Last week, we went way behind the news and gave our top ten reasons why—when today's news seems more pressing than ever—we should read the history of the church at all.

Ten good reasons, however, are not enough, even with the best of intentions. With hundreds of thousands of books out there, we need to know where to start. Which is just what we've got this week: ten great Christian history "starter books."

These are not books written by modern historians. They are that more exciting, though sometimes more difficult, thing—primary documents. Written by folks "on the ground," right in the midst of events, these are the front line reports of the church through two millennia. And they make for riveting reading, unveiling in a fresh and compelling way what God has done for his people.

Here, then, are our top ten Christian history starter books. For an anchor against the current media "war blitz," pick one that matches your interests and begin reading. Such reading is not an escape—it's a way of girding up, in faith, for whatever news tomorrow will bring. History shows this, if nothing else: those who are rooted in the centuries are less likely to topple in the storms of the present.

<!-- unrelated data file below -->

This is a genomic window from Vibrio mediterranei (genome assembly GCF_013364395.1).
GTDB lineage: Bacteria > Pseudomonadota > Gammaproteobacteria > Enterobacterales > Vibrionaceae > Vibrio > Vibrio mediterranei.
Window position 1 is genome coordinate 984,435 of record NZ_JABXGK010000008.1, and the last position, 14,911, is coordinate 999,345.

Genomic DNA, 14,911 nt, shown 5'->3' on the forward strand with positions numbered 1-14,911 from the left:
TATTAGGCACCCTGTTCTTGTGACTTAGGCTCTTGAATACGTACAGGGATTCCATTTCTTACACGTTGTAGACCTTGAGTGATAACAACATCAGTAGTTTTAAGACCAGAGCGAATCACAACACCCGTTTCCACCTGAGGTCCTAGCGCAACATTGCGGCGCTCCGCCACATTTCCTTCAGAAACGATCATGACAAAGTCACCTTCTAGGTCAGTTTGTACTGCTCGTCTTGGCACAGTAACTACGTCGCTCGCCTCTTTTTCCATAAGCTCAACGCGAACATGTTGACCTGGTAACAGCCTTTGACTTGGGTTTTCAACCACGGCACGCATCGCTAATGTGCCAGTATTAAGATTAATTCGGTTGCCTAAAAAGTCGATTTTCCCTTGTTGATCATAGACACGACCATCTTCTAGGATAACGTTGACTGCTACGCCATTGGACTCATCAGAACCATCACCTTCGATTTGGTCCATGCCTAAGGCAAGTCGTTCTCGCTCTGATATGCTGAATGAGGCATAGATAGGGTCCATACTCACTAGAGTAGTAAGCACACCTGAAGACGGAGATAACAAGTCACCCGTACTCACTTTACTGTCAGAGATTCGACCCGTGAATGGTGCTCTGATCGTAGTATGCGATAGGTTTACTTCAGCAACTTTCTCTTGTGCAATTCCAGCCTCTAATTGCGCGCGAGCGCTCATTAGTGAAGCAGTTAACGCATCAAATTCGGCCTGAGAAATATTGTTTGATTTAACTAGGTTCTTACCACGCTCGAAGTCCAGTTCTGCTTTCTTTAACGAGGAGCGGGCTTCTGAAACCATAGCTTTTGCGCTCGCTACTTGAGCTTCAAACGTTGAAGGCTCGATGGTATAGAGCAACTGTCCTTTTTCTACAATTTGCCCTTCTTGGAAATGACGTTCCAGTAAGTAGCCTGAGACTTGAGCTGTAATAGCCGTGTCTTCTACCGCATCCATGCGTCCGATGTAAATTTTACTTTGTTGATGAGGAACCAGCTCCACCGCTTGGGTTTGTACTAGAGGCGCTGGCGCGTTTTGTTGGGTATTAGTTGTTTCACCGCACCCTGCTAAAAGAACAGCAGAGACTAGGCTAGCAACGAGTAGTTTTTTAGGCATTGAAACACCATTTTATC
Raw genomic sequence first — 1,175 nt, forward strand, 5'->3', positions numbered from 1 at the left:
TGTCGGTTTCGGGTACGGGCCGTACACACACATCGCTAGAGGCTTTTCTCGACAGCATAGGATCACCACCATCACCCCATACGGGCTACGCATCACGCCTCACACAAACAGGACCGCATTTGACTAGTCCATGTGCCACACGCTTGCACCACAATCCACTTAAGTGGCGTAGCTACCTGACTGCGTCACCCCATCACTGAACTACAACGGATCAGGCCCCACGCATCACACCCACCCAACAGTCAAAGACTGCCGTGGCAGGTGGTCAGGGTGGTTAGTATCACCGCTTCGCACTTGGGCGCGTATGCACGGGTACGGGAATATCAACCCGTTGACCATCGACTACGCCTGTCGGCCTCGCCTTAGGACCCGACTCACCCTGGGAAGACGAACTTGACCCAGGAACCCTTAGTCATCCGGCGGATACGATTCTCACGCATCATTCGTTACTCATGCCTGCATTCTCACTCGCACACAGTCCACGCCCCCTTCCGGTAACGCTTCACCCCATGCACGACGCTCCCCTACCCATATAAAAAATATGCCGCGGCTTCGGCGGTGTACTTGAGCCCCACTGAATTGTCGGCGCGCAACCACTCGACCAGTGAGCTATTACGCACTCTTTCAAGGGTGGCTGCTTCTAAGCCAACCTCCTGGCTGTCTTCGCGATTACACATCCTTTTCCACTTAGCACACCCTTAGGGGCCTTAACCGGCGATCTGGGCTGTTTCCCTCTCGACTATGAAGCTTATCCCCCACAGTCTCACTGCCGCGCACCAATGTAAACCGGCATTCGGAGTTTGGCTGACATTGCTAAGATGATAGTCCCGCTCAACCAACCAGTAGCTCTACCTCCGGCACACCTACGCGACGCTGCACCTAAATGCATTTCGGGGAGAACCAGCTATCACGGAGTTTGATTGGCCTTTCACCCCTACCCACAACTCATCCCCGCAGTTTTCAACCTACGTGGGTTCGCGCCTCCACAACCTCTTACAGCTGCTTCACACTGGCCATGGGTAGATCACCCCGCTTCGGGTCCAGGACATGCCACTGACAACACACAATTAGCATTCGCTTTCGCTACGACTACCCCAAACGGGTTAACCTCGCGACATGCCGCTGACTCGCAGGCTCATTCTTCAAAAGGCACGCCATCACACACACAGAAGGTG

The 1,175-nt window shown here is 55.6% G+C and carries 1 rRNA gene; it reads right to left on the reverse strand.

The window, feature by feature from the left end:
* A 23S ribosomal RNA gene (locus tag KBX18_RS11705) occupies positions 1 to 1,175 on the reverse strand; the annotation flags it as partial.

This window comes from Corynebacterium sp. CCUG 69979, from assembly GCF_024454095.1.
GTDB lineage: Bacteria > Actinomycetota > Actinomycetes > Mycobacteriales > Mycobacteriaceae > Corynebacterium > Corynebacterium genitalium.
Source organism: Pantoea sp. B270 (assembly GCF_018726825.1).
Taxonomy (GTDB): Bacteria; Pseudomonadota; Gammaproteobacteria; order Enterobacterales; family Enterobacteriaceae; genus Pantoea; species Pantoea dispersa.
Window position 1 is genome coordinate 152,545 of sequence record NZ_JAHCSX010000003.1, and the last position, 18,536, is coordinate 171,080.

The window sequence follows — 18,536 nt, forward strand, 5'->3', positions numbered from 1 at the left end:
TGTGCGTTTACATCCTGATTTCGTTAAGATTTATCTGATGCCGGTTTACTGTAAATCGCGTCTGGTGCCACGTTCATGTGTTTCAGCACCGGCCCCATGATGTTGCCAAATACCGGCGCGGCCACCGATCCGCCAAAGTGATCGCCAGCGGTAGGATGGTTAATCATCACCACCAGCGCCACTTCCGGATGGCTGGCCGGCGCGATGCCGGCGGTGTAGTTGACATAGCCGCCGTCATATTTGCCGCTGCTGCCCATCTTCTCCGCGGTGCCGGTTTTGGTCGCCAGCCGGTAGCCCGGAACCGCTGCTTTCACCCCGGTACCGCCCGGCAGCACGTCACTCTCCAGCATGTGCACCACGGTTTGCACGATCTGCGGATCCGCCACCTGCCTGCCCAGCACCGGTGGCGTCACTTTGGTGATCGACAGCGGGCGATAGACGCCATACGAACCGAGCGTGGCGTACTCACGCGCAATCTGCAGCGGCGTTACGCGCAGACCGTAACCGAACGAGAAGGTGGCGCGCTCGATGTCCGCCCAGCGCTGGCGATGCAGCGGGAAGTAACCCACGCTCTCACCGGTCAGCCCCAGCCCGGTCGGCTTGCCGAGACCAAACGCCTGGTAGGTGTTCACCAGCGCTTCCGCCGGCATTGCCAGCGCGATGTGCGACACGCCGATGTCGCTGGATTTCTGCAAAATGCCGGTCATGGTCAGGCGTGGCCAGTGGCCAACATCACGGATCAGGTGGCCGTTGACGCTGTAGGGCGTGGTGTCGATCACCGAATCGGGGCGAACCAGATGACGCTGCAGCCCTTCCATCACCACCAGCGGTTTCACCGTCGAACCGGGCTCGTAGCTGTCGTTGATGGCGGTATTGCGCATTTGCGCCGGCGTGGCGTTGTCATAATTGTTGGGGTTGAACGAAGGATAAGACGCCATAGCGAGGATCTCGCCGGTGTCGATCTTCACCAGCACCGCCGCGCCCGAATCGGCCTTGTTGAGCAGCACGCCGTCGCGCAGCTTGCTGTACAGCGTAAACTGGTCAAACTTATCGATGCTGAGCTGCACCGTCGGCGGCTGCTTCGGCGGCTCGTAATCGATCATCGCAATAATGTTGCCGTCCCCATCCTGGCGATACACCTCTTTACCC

Eusebius, Ecclesiastical History I get chills reading this. If you have ever wondered what happened to the church in the decades and centuries after the apostles, this is your book. In fact, there is simply no other history of the church written so close to these early centuries. Eusebius (260-340) cites hundreds of precious early documents that he had personally seen, and many of them are long gone. These colorful pages often have the feel of a first-hand account, because Eusebius's ...

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